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Sweet and Sour Balsamic Glazed Onions - A fantastic side dish to grilled steak!

As much as I love summertime grilled meats, sometimes a side dish – like these Sweet and Sour Balsamic Glazed Onions – really steal the show!

This simple dish is inspired by a recipe that my husband Jack and I brought back from our culinary honeymoon in Italy.  You start by removing the peel from cipollini onions or the small boiler onions – whichever you can find at your local supermarket – by boiling them for just a few minutes in hot water. (This trick makes them very easy to peel!)

After the skins are removed, sauté the onions with olive oil, salt and pepper – then add some balsamic vinegar to the pan, which gives the onions a wonderful tangy-sour flavor!

Sweet and Sour Balsamic Glazed Onions - A fantastic side dish to grilled steak!

Once the vinegar evaporates, add a small amount of water to the pan and simmer the onions until tender. The final step is a sprinkle of sugar over the onions (which adds some “sweet” back to this dish) – and allow the sauce to caramelize to a dark golden color.

The finished Sweet and Sour Balsamic Glazed Onions can be served as a side dish or spooned on top of cooked grilled steak. Either way, they are incredibly delicious – and you might want to consider doubling the recipe!


Sweet and Sour Balsamic Glazed Onions

  • Prep Time: 30 mins
  • Cook Time: 15 mins
  • Total Time: 45 minutes
  • Yield: 4 servings


*Note: Once the peels are removed, the volume reduces by almost half so plan accordingly. In other words, the skins, root and end make up half the weight and get discarded so 2 pounds of onions yield just over a pound once cleaned.


  • 2 pounds* cipollini or small boiler onions
  • 3 tablespoons extra virgin olive oil
  • Pinch of salt and pepper
  • ¼ cup balsamic vinegar
  • ¼ cup water
  • 2 teaspoons granulated sugar


  1. Bring a medium pot of water to a boil and plunge in onions, skin and all.
  2. Boil 2 minutes for cipollini and 4 minutes for small boilers.
  3. Drain water and plunge into ice water.
  4. Drain and remove to your counter. Cut off root end and mark the side with a slit from a knife. Then squeeze the other end and the onion will pop out. The slit is so the whole onion pops out instead of the inside squeezing out. If the brown stem end is still connected, cut that off. Reserve peeled onions in a bowl.
  5. Heat a large sauté pan over medium high heat with the olive oil and add onions, salt and pepper. Cook for about five minutes tossing and turning to brown outside skin.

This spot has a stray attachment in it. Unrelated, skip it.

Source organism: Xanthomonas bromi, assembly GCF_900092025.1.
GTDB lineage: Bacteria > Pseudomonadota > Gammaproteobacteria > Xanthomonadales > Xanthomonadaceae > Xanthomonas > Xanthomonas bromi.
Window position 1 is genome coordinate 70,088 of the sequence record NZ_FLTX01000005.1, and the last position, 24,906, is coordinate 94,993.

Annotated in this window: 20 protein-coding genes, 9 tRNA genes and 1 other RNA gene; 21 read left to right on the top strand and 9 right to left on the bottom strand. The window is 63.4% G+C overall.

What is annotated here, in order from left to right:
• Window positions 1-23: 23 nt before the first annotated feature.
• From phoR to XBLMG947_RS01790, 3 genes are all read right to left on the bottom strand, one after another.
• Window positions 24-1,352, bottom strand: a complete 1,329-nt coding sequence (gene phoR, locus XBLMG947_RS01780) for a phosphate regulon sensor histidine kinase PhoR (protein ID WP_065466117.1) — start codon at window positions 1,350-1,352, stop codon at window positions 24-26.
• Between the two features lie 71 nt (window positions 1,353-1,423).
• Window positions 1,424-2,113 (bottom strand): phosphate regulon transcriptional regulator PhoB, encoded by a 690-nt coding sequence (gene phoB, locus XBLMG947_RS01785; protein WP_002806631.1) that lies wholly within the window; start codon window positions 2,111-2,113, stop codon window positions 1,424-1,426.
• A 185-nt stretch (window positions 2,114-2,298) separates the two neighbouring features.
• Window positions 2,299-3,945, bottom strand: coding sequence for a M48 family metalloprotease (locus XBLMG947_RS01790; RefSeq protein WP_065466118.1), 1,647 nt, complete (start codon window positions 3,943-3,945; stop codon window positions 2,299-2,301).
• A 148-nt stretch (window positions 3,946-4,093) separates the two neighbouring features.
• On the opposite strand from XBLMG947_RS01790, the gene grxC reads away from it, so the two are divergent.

6. Add vinegar and cook until most of the vinegar has evaporated, about 2-3 minutes
  7. Add water and for cipollini, cook for about 3-4 minutes covered or until tender. For the boiler onions, cook for a few more minutes until tender.
  8. Remove cover and add sugar. Cook a few more minutes to caramelize, taste for salt and pepper and serve as a side dish or over cooked steak.

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Sweet and Sour Balsamic Glazed Onions - A fantastic side dish to grilled steak!

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  • Sarah Merc wrote:

    I love your site, all your recipes remind me of my mom’s cooking, some forgotten….wonderful to see familiar foods.. looking forward to trying them and sharing with my family….. thank you!!

    • Martha wrote:

      Aww…you’re very welcome Sarah! I hope our recipes are as good as the version your mom made! <3 Thanks for writing to us today!

  • josef rueschli wrote:

    if I could eat all of your posted website enticements I would not fit on the chair that I am sitting on, in order to type this. thanks so much for your generosity . if you have ever eaten the antipasta type verdure-eggplant that so many of the Italian restaurants (particularly in Rome)serve or allow you to help your self to eat, I would appreciate your example as to how to prepare this recipe. we always have an abundance of eggplant at this time of the year.
    always with thanks , josef

    • Martha wrote:

      We’re so glad you are enjoying our recipe Josef! (We’re very happy to share…) 🙂 We don’t have a recipe of our own but think we know this you are asking about and it is simple and delicious! I’m wondering if this recipe from Mario Batali might be what you have in mind? Hope this helps – and thanks again so much for taking the time to write to us today!

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